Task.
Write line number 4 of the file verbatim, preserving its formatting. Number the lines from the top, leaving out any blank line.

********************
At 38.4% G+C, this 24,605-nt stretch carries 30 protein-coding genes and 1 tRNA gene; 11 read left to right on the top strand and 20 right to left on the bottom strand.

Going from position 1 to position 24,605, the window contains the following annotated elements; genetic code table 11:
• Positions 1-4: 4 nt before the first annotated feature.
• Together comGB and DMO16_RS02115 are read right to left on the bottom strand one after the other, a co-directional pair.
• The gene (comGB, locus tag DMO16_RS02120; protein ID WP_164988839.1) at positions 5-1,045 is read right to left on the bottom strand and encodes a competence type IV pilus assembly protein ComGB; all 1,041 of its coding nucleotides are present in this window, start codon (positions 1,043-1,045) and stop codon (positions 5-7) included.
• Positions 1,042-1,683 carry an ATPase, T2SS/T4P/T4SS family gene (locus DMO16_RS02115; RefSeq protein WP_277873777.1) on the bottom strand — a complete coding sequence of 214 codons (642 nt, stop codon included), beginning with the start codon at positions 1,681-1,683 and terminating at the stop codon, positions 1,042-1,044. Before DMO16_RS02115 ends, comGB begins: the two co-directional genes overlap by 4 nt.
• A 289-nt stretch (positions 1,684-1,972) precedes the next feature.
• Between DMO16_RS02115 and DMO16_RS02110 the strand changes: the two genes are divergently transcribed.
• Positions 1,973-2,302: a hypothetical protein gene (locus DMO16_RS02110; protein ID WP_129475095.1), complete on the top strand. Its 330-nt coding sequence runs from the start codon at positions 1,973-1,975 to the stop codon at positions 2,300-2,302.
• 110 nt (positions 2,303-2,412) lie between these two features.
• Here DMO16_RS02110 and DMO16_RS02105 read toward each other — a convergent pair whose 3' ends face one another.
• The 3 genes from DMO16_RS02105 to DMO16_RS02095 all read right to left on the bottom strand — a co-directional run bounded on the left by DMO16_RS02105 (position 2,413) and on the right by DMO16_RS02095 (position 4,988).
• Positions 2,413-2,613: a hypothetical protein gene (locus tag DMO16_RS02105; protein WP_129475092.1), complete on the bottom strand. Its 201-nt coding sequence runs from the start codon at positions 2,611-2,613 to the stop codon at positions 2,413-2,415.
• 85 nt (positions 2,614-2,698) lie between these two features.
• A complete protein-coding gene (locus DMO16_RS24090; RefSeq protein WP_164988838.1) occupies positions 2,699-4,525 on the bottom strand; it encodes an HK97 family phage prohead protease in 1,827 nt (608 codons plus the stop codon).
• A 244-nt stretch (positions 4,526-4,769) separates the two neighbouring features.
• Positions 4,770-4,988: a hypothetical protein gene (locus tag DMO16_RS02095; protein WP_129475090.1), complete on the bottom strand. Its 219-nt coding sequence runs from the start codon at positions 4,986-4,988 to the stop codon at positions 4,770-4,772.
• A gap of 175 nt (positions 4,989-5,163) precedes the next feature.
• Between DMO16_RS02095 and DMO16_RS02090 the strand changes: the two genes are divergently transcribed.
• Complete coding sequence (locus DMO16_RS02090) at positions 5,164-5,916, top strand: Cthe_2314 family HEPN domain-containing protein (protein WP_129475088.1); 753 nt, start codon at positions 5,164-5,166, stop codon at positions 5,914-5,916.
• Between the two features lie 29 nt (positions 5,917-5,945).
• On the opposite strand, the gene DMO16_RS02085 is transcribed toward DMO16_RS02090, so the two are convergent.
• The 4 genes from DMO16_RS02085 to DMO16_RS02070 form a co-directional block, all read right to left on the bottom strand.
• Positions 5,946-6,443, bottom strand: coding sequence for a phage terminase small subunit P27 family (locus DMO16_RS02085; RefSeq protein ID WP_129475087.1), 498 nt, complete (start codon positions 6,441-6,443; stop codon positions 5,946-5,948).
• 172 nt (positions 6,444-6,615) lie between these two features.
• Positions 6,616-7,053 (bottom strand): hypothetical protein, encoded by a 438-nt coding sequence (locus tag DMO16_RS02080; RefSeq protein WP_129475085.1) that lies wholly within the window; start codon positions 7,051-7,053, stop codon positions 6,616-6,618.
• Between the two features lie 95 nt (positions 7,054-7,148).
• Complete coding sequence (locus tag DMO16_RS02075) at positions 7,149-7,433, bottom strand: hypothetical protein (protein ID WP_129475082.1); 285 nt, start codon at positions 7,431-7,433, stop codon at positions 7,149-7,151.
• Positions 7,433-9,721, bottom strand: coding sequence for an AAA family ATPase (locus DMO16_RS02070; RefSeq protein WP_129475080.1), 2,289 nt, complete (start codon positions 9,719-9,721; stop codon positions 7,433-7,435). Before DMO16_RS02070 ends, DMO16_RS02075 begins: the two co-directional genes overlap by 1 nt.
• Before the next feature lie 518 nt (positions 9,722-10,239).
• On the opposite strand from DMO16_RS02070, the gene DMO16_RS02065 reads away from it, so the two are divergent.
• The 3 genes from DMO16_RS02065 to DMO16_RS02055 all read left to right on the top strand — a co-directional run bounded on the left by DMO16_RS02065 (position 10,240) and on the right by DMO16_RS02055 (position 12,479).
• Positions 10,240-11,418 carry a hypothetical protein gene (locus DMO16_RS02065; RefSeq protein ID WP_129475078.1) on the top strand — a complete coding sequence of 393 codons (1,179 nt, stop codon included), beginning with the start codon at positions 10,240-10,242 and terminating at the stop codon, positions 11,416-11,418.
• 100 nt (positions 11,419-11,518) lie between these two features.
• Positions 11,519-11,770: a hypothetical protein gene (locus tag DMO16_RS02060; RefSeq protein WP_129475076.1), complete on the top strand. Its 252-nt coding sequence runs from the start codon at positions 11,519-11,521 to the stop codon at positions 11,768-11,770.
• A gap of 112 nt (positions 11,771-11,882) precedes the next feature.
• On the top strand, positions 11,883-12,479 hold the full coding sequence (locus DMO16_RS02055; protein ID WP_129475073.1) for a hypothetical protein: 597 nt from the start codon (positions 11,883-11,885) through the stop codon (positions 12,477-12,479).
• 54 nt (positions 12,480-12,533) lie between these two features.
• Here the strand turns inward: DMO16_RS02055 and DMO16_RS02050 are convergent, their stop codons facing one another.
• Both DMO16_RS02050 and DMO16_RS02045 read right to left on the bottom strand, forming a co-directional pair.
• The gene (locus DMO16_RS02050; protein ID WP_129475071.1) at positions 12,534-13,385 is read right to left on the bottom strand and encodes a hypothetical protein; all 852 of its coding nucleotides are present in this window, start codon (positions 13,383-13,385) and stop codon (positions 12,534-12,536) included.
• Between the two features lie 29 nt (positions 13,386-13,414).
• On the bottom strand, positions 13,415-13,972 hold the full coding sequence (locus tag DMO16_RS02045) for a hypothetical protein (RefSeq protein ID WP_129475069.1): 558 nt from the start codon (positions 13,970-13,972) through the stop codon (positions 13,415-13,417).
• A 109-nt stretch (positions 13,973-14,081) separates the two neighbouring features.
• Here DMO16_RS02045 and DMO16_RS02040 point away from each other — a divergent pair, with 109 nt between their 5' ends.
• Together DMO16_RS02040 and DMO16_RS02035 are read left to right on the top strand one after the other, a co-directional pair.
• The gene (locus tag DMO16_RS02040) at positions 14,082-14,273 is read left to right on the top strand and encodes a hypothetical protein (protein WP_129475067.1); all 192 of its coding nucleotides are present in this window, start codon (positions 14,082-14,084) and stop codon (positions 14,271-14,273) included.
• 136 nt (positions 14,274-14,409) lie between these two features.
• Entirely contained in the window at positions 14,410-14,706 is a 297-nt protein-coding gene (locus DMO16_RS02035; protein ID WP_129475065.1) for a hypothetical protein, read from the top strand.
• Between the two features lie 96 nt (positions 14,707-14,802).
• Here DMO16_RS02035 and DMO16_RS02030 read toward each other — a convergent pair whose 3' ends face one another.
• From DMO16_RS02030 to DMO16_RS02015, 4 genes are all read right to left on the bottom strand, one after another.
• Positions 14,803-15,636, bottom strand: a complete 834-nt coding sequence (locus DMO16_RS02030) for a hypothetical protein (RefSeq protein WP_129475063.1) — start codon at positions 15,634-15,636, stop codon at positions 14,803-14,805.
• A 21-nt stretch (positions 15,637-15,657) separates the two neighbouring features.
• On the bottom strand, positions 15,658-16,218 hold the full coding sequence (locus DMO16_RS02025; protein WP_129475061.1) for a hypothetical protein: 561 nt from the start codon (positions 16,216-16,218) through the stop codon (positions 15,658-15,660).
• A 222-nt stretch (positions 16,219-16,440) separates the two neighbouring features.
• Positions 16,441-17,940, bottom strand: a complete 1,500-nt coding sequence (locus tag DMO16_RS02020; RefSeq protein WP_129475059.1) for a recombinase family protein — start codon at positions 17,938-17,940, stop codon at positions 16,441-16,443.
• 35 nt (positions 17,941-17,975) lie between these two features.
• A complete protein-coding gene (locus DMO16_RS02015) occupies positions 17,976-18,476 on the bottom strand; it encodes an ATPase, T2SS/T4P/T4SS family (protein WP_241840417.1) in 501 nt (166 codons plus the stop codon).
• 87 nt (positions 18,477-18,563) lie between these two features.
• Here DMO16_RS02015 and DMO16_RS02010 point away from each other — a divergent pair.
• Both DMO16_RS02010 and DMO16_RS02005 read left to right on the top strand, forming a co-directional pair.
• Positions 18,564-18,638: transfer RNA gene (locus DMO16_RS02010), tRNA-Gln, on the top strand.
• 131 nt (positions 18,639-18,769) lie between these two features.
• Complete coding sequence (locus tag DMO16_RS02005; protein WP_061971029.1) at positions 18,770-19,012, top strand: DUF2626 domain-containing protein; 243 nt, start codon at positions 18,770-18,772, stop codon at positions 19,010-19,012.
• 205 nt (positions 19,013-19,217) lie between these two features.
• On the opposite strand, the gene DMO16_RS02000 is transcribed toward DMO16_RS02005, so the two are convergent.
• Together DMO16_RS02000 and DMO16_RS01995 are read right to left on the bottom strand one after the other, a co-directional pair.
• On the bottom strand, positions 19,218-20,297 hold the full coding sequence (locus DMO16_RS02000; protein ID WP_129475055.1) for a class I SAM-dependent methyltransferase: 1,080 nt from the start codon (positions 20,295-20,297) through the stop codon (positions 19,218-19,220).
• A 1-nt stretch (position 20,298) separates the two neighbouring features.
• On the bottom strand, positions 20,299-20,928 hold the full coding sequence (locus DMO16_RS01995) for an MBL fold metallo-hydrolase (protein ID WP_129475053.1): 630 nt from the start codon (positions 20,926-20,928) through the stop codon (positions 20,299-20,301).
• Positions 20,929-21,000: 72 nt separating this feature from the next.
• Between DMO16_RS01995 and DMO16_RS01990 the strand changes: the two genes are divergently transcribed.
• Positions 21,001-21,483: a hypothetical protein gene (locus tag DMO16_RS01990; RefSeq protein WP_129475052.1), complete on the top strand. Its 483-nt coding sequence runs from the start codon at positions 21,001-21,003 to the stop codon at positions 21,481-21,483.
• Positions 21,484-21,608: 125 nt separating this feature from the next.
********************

• Together comGB and DMO16_RS02115 are read right to left on the bottom strand one after the other, a co-directional pair.